Dental program brings opportunity to campus

By Michael Foster-Sanders/campus editor

For graduating dental hygienist Lauren Vance, she didn’t know what to expect when being accepted into the NE Campus dental hygiene program.

“It was a bunch of girls and one guy in my class, and it was nerve-wracking because women can be catty, but our class got along and the teachers gave us the tools to learn to work together, become teammates and lift each other up,” Vance said.

Vance is one of 20 students graduating this year from the dental hygiene program, which got its start in 1969.

When asked about the advantages of taking the dental hygienist program at NE Campus versus a for-profit school a student might see on television, dental hygiene professor Cindy O’Neal gave the pros and cons.

“The advantages of the NE program is that it is considerably less,” she said. “Other schools are in the $40,000 to $50,000 range while our program cost students around $19,000 for the two years, and that includes everything: books, tuition, uniform and licensing exams.”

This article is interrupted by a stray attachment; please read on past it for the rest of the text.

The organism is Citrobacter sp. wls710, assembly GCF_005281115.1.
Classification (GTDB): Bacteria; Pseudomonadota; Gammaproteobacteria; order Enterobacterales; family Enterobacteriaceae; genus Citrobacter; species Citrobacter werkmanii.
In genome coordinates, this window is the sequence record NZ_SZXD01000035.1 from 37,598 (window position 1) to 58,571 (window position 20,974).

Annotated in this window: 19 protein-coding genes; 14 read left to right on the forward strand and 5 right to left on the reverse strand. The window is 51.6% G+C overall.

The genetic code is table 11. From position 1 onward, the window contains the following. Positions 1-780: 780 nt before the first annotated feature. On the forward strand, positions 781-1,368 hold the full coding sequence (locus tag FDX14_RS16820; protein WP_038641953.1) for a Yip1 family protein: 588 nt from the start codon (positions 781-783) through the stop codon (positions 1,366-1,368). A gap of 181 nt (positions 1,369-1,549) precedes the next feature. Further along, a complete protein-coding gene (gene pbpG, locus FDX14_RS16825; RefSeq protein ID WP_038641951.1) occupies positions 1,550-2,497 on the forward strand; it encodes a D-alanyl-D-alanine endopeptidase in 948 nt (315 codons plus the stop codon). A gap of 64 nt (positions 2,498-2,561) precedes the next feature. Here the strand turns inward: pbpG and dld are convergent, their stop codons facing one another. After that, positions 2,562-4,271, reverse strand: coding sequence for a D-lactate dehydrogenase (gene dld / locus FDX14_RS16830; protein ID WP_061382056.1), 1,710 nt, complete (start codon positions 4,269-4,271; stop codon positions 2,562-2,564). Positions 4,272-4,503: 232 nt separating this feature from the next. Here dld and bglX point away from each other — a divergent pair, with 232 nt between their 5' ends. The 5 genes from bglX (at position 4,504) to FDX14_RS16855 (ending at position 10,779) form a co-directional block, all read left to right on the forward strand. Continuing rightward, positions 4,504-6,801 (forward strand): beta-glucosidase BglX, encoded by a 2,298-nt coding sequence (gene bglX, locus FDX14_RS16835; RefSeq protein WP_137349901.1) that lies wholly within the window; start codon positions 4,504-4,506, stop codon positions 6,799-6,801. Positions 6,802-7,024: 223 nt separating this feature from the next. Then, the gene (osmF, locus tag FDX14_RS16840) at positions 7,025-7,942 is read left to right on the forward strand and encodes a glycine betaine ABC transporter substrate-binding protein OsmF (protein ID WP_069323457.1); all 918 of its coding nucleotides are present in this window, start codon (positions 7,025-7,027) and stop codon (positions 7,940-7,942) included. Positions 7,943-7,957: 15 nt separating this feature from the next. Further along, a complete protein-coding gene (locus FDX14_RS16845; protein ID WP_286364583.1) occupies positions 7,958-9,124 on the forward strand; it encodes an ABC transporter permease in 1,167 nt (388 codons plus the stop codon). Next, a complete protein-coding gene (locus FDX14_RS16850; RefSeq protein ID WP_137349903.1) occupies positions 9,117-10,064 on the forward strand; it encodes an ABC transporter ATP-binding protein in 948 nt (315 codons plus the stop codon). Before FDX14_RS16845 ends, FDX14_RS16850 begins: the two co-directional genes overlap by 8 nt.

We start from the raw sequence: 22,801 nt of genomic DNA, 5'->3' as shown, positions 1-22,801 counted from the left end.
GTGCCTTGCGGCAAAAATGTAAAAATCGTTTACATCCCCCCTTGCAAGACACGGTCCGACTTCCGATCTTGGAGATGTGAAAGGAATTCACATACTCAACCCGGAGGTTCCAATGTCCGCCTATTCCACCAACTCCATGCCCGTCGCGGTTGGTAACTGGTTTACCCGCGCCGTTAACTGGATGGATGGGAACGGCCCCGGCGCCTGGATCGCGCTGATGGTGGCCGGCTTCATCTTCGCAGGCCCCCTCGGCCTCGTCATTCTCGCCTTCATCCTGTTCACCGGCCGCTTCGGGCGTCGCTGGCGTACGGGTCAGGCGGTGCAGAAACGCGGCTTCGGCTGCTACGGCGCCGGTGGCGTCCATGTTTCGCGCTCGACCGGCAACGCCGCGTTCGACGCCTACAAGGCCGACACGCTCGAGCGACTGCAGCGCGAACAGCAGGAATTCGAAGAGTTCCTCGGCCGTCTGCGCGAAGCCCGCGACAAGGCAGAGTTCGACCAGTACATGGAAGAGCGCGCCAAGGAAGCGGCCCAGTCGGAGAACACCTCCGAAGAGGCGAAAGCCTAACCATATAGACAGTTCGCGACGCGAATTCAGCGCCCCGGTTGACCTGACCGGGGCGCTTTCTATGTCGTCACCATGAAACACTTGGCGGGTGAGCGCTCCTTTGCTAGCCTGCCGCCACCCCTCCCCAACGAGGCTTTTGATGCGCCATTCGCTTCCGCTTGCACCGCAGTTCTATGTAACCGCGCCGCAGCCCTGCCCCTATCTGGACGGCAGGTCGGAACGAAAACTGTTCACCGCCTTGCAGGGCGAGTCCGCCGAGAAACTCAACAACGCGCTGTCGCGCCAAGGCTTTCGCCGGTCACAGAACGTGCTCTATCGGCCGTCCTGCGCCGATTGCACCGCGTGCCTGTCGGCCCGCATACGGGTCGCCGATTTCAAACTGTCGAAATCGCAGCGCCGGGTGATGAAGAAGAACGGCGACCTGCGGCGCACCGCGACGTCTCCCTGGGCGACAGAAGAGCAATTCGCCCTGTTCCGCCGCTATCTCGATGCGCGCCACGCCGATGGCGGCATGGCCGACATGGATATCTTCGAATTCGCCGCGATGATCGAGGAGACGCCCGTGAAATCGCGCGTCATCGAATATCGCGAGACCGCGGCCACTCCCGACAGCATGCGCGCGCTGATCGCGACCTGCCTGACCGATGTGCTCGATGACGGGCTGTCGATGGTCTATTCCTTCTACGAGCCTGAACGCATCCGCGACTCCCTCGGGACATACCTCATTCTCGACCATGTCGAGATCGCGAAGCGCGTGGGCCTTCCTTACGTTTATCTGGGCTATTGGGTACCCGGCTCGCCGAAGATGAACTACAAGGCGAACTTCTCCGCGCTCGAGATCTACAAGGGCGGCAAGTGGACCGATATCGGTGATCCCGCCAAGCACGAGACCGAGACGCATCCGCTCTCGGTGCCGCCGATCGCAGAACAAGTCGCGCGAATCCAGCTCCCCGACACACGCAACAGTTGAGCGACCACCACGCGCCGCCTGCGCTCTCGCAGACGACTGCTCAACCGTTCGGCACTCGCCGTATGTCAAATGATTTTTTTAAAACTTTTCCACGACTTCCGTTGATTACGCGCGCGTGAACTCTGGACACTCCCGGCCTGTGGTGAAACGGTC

The program takes in 24 students a year out of the usual 90 to 100 applicants. Students must maintain at least a grade of C in all of the program’s coursework. Preparation for getting into the program is to take anatomy and physiology along with chemistry and microbiology.

“Taking those classes and making A’s will make a student a good candidate for the program,” O’Neal said.

The program also offers basic dental care on campus where students or people in the community can pay $10 to help students complete work hours required for the program.

“A person can call the clinic or go to the office to submit their information, and they will be placed into a patient pool where the students will pick out a person based on their requirements,” Vance said.

Students can practice and learn the latest technology in the dental field, such as the 3D digital Anatomage table.

“It’s been a real benefit to students to be able learn anatomy, physiology of the head and the neck area,” O’Neal said.

Second-year student Emma Ryan said her best experience in the program is the sisterhood she formed with the other students and the helpful instructors. She also goes into detail about why she joined the program.

“I’ve only heard good things about this program,” she said. “I’ve met hygienists that graduated from the program, and they said they all had good experiences. When it comes to taking the national board, the pass rate is very high, and dentists say the graduates come out ready to work.”